Juvenile coho salmon that survived after much of the Rock Creek Hatchery was destroyed by the Archie Creek Fire this past month will be raised at the rearing facility at Eastwood Elementary School in Roseburg, the Oregon Department of Fish and Wildlife announced Thursday afternoon.
The ODFW said in a news release that the juvenile coho, which survived after hundreds of thousands of juveniles were killed in the fire, will eventually be released in the spring as smolts in Cow Creek not far from Galesville Reservoir in southern Douglas County. The agency said close to 700 coho juveniles will be transferred.
Evan Leonetti, a fish biologist for ODFW, said the transfer was a good opportunity for the students at Eastwood to learn more about Oregon’s native salmon. In years past, students at the school had raised steelhead.
“This is a great outcome for the coho juveniles,” Leonetti said.
Tim Walters, the Umpqua Watershed manager with ODFW said the hatchery’s juvenile fish population prior to the Archie Creek Fire included an estimated 160,000 winter steelhead, 67,000 coho salmon, 29,000 rainbow trout and between 170,000 and 180,000 chinook salmon.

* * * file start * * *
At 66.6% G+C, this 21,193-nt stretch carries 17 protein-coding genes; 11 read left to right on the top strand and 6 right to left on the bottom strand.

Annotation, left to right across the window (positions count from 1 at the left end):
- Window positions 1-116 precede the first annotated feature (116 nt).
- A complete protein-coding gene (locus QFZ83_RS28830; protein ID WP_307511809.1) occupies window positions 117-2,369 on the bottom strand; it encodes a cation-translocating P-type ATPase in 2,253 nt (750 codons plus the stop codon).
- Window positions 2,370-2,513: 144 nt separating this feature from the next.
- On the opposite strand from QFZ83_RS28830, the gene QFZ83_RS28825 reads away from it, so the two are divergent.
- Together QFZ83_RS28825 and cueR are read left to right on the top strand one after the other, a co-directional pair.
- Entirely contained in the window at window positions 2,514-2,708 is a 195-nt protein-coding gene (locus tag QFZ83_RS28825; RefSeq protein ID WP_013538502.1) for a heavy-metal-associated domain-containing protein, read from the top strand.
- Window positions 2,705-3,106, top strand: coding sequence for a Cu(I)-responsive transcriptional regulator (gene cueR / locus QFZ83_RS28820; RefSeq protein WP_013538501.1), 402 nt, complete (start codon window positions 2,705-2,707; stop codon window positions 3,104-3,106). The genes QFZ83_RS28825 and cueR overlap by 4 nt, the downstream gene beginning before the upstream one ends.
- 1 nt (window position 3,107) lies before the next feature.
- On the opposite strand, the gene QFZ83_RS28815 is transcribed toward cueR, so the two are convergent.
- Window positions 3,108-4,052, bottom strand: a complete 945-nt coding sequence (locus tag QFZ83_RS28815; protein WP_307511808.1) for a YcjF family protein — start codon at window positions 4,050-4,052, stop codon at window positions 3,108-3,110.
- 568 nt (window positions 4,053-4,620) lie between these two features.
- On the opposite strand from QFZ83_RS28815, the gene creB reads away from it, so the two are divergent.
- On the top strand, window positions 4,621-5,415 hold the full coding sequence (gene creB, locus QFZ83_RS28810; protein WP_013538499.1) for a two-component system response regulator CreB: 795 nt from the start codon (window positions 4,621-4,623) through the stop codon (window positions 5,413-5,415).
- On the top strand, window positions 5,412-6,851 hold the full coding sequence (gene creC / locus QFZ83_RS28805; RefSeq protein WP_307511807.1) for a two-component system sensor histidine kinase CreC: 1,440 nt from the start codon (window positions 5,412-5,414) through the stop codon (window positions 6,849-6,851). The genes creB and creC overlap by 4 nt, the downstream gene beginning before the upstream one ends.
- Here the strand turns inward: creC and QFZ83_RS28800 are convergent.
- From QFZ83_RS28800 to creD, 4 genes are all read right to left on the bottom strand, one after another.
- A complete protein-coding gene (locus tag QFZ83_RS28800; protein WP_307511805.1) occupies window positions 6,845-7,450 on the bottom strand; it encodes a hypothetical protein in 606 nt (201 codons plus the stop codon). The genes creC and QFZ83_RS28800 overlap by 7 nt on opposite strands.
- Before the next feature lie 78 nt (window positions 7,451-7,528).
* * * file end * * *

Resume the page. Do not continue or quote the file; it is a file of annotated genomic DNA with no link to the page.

The juveniles, the agency said, survived in addition to 700 adult spring chinook and summer steelhead at Rock Creek. The adult fish were transferred to Cole Rivers Hatchery in Trail and are being spawned in an effort to meet Rock Creek’s production goals, the agency said.
Eastwood fifth grade teacher Camron Pope, who is involved with the school’s hatchery and the annual Umpqua Fish Enhancement Derby, said bringing the fish into the school’s facility is a way to contribute to the community during a time of need.
“Helping out our friends at ODFW is teaching our students the importance of community and how we all can lend a helping hand while also learning about fish,” he said.
The agency said Leonetti, along with staffers from the Rock Creek Hatchery, fin-clipped the coho Wednesday and will move them to Eastwood next week after a short observation period.